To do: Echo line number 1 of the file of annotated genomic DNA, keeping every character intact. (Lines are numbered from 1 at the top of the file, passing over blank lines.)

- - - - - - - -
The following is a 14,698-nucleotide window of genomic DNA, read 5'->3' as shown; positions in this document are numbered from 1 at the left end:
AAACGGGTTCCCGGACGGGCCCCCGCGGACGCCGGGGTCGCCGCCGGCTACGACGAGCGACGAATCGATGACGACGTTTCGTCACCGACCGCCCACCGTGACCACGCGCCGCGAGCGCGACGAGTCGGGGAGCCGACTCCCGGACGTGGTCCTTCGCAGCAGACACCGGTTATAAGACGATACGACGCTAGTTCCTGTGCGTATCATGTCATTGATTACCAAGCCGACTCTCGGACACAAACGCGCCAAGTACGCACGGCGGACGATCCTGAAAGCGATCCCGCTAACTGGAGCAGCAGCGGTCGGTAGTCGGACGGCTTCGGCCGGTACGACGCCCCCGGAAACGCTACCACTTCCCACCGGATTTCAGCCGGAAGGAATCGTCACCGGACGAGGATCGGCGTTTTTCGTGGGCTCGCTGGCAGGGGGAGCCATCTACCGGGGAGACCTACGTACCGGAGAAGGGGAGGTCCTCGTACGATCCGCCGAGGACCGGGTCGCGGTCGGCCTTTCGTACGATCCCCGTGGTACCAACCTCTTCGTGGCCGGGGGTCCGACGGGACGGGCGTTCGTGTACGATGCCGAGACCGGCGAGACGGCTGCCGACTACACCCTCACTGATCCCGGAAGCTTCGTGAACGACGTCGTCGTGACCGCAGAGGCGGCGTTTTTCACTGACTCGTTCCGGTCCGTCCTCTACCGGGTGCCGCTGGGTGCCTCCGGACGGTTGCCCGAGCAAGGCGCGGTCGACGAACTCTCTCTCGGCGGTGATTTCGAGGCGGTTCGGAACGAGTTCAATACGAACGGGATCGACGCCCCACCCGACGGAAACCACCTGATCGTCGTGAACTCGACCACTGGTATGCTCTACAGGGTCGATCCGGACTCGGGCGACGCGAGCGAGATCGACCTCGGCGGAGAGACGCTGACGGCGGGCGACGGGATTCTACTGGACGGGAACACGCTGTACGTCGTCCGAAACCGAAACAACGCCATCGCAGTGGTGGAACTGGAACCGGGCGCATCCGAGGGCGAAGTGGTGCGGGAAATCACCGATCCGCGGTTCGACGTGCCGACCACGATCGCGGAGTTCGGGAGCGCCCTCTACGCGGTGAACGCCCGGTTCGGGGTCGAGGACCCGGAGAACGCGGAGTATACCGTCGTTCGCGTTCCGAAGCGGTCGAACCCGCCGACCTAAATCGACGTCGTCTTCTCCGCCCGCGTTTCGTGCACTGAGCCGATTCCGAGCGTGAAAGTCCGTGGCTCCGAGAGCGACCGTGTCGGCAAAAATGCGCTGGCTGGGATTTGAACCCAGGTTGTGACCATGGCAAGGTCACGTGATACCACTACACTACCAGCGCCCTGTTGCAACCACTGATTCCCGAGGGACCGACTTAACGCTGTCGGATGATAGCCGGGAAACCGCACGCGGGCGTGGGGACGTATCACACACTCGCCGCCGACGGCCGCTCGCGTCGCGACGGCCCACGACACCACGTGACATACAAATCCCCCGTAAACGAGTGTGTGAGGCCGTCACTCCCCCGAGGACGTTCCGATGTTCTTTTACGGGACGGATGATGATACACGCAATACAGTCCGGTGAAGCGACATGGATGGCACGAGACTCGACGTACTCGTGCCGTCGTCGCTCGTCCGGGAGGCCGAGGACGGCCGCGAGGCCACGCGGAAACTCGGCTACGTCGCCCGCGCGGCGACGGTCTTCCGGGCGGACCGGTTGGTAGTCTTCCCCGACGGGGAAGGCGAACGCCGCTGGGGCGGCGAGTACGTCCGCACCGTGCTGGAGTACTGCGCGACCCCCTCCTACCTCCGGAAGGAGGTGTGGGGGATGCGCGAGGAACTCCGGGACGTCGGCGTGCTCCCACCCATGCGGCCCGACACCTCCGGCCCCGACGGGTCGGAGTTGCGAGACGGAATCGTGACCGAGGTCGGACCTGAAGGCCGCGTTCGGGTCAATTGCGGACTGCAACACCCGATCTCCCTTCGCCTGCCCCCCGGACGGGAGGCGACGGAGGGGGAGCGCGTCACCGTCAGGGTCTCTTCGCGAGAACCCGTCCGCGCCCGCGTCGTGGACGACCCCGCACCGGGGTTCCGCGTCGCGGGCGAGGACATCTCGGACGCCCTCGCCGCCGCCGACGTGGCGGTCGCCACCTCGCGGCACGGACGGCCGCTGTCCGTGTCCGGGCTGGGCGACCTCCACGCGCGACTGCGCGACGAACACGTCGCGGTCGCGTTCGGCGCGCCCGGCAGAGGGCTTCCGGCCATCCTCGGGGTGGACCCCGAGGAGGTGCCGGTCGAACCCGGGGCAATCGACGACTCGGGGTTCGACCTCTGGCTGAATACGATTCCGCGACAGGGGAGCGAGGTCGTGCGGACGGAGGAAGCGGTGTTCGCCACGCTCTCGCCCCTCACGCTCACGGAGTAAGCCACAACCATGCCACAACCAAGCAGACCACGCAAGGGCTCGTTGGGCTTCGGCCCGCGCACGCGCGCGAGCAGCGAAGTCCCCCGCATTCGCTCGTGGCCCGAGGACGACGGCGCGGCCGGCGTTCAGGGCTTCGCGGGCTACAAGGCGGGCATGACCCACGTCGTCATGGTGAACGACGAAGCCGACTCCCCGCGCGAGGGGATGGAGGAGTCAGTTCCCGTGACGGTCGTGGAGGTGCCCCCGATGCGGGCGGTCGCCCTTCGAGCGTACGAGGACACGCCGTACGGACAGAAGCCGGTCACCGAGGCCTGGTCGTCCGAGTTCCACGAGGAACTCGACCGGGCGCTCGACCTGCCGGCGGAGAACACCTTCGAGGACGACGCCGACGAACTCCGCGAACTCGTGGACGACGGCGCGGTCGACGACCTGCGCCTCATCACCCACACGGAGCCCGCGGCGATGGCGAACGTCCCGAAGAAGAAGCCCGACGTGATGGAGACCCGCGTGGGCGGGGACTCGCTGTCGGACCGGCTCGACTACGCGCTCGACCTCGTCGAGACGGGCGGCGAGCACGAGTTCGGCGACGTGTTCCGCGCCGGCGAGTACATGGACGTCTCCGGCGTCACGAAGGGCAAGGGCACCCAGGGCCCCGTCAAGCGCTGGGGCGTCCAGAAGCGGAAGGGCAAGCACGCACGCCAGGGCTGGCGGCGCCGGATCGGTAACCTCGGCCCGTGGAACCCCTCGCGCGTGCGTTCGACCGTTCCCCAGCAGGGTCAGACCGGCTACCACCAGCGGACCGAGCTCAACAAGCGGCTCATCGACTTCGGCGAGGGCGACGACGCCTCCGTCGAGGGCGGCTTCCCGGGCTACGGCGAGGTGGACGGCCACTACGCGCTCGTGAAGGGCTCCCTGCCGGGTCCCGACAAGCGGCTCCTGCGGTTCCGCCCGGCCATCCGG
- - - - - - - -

The following is a 14,698-nucleotide window of genomic DNA, read 5'->3' as shown; positions in this document are numbered from 1 at the left end: